Graduate survey shows stark differences in salaries

Several years after graduation, majors—and genders—matter

Thanks to Statistics Canada’s National Graduate Survey 2010, we already knew that the vast majority of university graduates were employed and earning decent incomes three years after graduating.

Considering that, it’s not surprising that a new survey of 21,000 bachelor’s graduates from 41 universities, which was filled out six years or seven after their 2006 and 2007 convocations, reveals much the same: a 96 per cent employment rate, little variation in employment rates between disciplines, and a median income of $63,000.

It’s also not surprising (however disappointing) that a gender gap presents itself. Women reported median incomes of $60,000 compared to $70,000 for men.

What’s really striking is the big range of reported earnings by degree. A report on the survey (from the Canadian University Baccalaureate Graduate Outcomes Project) offers more proof that, while most graduates find work, those from certain degree programs are much more likely to get high-paying jobs. It includes a chart (copied below) that shows earnings for the 25th to 75th percentile of students by degree type. At the bottom are humanities graduates, who tended to make $40,000 to $65,000. At the top are engineering graduates, who tended to earn between $65,000 and $100,000. Business graduates were in between, at $55,000 to $90,000.

The Canadian University Baccalaureate Graduate Outcomes Project

The survey also showed that more than 10 per cent of humanities and education graduates were working part-time, while nearly all engineering and business graduates reported full-time work. That could hint at “underemployment” for humanities and education grads.

Also interesting is that the survey found employment rates are similar regardless of whether graduates are visible minorities, first-generation students (first in the family to attend college or university), living in certain regions or speak French. The survey did, however, find that disabled graduates were less likely to be employed: 90 per cent were, compared 96 per cent overall.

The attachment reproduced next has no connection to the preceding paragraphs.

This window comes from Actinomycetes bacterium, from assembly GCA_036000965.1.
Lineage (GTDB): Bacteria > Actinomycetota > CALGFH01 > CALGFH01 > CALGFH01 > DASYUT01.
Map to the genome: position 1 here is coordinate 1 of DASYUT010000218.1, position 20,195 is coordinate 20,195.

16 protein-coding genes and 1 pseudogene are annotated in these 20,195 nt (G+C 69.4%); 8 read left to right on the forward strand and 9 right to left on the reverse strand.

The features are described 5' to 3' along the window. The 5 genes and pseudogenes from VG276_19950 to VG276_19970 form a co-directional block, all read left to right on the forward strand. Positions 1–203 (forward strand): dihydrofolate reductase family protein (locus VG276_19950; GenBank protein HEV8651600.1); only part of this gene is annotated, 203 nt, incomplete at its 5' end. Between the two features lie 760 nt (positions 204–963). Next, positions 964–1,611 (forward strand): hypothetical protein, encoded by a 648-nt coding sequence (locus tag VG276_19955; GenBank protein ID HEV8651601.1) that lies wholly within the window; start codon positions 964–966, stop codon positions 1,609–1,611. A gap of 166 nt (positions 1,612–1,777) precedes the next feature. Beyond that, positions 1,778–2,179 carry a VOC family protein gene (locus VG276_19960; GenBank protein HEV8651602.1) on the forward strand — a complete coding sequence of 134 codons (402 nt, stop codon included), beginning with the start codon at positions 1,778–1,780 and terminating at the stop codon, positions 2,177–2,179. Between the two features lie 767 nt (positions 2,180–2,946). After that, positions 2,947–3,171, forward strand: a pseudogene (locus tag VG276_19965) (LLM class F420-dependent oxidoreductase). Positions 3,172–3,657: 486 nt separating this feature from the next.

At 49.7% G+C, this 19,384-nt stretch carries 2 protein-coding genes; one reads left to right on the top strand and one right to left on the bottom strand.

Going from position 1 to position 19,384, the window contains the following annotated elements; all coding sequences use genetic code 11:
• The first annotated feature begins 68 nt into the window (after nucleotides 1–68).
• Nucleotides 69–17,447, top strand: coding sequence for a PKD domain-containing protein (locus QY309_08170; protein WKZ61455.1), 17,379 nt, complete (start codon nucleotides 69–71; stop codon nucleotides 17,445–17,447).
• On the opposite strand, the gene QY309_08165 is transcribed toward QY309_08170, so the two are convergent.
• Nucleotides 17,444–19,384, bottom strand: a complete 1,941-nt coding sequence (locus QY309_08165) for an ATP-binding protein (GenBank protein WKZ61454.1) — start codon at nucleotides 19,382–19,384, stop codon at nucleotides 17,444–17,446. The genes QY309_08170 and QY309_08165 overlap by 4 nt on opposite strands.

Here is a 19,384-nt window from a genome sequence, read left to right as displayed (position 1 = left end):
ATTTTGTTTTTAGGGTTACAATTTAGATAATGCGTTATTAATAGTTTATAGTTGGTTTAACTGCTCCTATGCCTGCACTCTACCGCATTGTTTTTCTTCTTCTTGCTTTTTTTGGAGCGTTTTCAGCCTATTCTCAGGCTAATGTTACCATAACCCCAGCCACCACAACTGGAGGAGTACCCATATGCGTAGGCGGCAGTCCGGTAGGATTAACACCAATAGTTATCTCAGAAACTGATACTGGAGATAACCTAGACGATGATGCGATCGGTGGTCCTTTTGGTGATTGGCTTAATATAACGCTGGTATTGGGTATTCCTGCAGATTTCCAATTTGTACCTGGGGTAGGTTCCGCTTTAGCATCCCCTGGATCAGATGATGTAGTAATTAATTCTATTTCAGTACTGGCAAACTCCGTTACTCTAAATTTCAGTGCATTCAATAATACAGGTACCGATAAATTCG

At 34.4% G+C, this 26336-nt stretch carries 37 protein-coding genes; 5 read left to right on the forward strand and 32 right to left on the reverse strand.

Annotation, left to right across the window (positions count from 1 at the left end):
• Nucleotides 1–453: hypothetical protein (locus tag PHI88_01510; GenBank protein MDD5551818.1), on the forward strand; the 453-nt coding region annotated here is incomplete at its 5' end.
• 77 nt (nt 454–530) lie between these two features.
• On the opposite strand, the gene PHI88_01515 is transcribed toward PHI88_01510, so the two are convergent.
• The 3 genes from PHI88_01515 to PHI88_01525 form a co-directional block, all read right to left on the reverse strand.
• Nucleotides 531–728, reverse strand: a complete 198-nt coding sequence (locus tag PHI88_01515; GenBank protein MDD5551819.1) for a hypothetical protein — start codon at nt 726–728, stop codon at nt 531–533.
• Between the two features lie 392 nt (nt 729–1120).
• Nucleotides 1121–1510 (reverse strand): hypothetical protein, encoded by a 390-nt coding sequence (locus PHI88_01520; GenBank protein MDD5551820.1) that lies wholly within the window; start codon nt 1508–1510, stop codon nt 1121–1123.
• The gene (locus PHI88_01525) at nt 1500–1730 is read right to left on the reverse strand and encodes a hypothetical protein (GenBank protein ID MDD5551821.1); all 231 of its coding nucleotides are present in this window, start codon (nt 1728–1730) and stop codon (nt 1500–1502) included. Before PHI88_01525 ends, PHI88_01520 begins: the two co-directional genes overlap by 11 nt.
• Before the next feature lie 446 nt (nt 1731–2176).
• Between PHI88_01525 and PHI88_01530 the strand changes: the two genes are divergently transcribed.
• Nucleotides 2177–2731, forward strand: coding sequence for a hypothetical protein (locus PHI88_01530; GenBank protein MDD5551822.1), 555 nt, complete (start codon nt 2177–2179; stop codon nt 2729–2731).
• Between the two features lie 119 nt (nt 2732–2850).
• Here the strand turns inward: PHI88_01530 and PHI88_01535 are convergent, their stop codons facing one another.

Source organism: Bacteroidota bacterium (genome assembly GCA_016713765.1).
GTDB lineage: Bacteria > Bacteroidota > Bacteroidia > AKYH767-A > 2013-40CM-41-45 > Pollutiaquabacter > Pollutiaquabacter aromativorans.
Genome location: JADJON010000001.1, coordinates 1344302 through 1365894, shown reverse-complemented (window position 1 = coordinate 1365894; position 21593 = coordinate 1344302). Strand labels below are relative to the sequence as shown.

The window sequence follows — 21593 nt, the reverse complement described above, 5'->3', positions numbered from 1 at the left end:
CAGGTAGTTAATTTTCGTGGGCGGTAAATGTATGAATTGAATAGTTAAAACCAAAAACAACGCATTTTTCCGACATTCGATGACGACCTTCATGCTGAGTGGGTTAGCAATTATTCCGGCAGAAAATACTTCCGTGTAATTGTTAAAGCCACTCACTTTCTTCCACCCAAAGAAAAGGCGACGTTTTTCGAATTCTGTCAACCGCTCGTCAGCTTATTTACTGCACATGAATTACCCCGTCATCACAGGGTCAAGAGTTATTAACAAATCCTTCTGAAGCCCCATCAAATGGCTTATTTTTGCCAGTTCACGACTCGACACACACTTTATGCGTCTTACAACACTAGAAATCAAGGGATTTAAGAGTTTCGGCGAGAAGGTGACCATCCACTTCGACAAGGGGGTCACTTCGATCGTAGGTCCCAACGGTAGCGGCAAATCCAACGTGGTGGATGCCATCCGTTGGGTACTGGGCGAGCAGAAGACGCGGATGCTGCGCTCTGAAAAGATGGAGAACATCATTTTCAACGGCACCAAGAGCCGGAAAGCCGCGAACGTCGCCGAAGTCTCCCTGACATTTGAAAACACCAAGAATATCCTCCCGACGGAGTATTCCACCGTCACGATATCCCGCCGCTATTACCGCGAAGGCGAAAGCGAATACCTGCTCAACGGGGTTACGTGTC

As for that gender gap in earnings, we already knew that young women who are good at math in high school are half as likely as young men who excel in the subject to choose math-heavy STEM fields (science, technology, engineering, mathematics and computer science). Here we’re reminded that STEM graduates often earn more.




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Graduate survey shows stark differences in salaries

  1. People who only have bachelor’s degrees…..in any subject….earn less than people with master’s and PhDs…in any subject.

    Why are we playing these games?

    • I think the jest is if a STEM graduate you are more likely to get jobs. If you have a fluffy degree, your incomes and job prospects will not be as good.

      But I agree, not all is kosher in above. I know lots of disabled with degrees, even in STEM, and the unemployment is much higher than 10%, its closer to 90% for legally disabled people. Also, for every 5 with a PhD, only one has a job requiring and teaching as a PhD, 4 in 5 are employed in positions not needed a PhD.

      Society need productive professions. If you look at the job market and education, we are graduating far too many consumption degrees and not enough production degrees.

      A consumption degree like a teacher is about 1 in 4 actually get a teachers job. High pay, low hours, summers off….but the market is flooded with teachers.

      Meanwhile production jobs go unfilled. But it is changing, production wages are now gaining on consumption jobs outside of government.

  2. I was a graduate of STEM before it was called STEM.

    Good way to go. Best part is the skills are often portable, I worked outside of Canada for 12 years living in 4 countries and visited 30+ more, made good money and enjoyed the career.